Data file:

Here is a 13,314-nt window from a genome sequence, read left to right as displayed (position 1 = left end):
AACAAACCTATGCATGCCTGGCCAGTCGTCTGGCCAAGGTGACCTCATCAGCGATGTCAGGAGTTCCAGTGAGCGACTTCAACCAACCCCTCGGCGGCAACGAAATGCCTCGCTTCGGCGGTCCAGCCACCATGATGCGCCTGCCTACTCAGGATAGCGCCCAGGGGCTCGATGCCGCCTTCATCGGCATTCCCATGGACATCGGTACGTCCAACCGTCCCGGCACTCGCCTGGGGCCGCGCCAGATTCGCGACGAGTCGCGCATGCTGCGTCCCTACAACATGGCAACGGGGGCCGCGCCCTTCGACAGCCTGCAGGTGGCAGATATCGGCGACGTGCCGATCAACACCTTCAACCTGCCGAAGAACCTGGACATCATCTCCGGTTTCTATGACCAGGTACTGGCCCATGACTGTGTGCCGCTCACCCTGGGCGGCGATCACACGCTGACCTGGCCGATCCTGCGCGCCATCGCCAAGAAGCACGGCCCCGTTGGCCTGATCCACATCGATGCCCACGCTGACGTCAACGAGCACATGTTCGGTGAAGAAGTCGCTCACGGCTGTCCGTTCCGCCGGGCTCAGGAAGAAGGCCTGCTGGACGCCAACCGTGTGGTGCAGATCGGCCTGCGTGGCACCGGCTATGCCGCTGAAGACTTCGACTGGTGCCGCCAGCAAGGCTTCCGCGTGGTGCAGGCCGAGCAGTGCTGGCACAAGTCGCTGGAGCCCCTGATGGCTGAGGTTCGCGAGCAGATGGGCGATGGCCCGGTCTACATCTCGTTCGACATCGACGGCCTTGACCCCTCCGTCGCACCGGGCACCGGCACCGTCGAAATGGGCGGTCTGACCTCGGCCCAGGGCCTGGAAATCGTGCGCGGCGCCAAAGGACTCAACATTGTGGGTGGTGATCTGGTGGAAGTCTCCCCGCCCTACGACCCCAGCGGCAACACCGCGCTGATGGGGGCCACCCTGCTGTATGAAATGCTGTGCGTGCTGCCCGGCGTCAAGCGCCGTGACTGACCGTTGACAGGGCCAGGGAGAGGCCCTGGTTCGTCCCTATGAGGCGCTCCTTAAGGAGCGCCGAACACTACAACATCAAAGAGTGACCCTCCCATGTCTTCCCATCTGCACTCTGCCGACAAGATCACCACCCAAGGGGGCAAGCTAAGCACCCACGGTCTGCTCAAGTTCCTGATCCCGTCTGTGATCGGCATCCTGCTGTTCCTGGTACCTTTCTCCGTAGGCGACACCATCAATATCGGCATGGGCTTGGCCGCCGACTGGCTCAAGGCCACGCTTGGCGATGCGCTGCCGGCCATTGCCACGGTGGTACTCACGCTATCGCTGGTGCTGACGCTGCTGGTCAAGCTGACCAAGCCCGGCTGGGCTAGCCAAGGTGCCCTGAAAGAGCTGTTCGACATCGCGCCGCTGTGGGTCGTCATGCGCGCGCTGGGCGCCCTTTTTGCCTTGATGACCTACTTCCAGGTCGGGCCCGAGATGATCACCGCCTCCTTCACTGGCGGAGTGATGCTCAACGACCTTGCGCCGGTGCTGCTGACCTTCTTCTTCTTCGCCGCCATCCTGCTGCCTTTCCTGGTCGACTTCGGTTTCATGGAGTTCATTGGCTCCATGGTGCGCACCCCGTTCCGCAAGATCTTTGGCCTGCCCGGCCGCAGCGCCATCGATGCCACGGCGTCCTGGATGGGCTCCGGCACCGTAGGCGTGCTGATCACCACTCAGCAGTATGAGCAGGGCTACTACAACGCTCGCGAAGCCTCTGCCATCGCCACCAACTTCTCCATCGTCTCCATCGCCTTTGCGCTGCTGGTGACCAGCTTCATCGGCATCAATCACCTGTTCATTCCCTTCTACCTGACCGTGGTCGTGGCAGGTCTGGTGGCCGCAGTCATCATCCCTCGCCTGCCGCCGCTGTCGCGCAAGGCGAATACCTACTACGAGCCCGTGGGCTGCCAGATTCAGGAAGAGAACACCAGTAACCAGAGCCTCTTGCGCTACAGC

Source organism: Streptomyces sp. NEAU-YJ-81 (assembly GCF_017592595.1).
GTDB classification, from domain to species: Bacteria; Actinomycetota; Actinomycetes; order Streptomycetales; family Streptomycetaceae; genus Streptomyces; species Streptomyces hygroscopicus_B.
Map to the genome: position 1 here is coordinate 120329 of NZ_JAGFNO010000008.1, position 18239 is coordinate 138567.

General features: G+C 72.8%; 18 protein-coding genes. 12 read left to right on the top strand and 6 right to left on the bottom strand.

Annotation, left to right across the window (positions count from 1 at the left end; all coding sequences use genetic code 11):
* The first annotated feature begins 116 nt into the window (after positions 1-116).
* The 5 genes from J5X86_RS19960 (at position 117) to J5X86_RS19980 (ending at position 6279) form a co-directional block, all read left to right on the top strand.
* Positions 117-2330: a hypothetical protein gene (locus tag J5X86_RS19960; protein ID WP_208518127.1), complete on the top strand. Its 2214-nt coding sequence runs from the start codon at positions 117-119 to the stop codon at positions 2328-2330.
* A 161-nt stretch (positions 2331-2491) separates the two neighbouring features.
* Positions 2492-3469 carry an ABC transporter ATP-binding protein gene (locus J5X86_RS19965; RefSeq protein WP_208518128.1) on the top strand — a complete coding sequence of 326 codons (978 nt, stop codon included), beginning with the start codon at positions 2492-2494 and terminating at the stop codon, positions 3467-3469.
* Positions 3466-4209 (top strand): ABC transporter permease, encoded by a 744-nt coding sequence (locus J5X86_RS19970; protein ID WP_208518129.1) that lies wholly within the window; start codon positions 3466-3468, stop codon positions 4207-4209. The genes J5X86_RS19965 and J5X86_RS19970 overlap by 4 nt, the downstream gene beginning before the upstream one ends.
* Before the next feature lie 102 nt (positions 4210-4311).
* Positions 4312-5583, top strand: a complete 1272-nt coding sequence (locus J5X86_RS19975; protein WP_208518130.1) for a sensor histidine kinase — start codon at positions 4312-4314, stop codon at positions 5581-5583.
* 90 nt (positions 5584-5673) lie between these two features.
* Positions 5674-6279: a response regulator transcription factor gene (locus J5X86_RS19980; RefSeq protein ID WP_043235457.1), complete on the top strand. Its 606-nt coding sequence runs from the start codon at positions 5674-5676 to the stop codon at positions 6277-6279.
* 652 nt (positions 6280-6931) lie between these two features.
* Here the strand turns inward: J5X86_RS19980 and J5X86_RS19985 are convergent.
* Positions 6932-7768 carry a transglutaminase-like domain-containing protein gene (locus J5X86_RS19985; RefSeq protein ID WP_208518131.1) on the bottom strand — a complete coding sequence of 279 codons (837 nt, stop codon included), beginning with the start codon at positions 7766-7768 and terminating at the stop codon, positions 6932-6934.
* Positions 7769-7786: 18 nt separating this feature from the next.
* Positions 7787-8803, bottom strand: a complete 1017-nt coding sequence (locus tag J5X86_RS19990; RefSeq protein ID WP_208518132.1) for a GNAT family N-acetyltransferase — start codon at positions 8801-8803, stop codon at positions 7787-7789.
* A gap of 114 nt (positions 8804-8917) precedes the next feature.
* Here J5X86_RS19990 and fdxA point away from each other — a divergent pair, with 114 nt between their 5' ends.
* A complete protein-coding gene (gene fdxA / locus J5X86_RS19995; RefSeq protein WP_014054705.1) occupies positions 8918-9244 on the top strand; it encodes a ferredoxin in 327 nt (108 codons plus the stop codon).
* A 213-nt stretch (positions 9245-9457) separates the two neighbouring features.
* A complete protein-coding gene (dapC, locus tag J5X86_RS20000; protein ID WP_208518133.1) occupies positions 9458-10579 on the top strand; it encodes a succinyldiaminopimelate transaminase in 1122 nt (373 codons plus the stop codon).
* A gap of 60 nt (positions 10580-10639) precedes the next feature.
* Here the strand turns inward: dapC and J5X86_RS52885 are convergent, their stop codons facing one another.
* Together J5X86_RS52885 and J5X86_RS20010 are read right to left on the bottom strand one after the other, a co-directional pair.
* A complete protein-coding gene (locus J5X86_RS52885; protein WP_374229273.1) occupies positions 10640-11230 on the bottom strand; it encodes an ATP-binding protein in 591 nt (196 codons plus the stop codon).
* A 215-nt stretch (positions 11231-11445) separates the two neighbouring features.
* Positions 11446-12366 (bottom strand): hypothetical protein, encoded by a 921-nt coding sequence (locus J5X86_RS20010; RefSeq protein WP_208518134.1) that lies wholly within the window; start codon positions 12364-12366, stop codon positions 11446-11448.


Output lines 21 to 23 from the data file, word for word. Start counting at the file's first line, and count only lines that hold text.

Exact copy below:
* Positions 7769-7786: 18 nt separating this feature from the next.
* Positions 7787-8803, bottom strand: a complete 1017-nt coding sequence (locus tag J5X86_RS19990; RefSeq protein ID WP_208518132.1) for a GNAT family N-acetyltransferase — start codon at positions 8801-8803, stop codon at positions 7787-7789.
* A gap of 114 nt (positions 8804-8917) precedes the next feature.